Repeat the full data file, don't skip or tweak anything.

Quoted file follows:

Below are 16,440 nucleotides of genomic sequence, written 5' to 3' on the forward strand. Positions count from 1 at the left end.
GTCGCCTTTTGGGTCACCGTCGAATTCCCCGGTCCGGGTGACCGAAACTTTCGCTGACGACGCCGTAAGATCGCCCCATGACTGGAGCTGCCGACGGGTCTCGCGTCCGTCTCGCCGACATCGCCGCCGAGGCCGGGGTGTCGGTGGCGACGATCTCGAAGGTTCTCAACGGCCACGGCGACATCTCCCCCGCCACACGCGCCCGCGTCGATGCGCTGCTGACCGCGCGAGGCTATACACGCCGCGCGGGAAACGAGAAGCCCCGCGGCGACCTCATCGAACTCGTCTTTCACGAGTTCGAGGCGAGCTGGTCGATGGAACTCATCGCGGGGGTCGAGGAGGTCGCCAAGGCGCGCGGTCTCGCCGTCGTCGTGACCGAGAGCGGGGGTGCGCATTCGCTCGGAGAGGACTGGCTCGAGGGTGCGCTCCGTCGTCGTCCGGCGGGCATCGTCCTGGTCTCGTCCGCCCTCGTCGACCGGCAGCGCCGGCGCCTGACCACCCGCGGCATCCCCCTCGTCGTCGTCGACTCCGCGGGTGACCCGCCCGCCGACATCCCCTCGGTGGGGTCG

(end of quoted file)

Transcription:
Below are 16,440 nucleotides of genomic sequence, written 5' to 3' on the forward strand. Positions count from 1 at the left end.
GTCGCCTTTTGGGTCACCGTCGAATTCCCCGGTCCGGGTGACCGAAACTTTCGCTGACGACGCCGTAAGATCGCCCCATGACTGGAGCTGCCGACGGGTCTCGCGTCCGTCTCGCCGACATCGCCGCCGAGGCCGGGGTGTCGGTGGCGACGATCTCGAAGGTTCTCAACGGCCACGGCGACATCTCCCCCGCCACACGCGCCCGCGTCGATGCGCTGCTGACCGCGCGAGGCTATACACGCCGCGCGGGAAACGAGAAGCCCCGCGGCGACCTCATCGAACTCGTCTTTCACGAGTTCGAGGCGAGCTGGTCGATGGAACTCATCGCGGGGGTCGAGGAGGTCGCCAAGGCGCGCGGTCTCGCCGTCGTCGTGACCGAGAGCGGGGGTGCGCATTCGCTCGGAGAGGACTGGCTCGAGGGTGCGCTCCGTCGTCGTCCGGCGGGCATCGTCCTGGTCTCGTCCGCCCTCGTCGACCGGCAGCGCCGGCGCCTGACCACCCGCGGCATCCCCCTCGTCGTCGTCGACTCCGCGGGTGACCCGCCCGCCGACATCCCCTCGGTGGGGTCG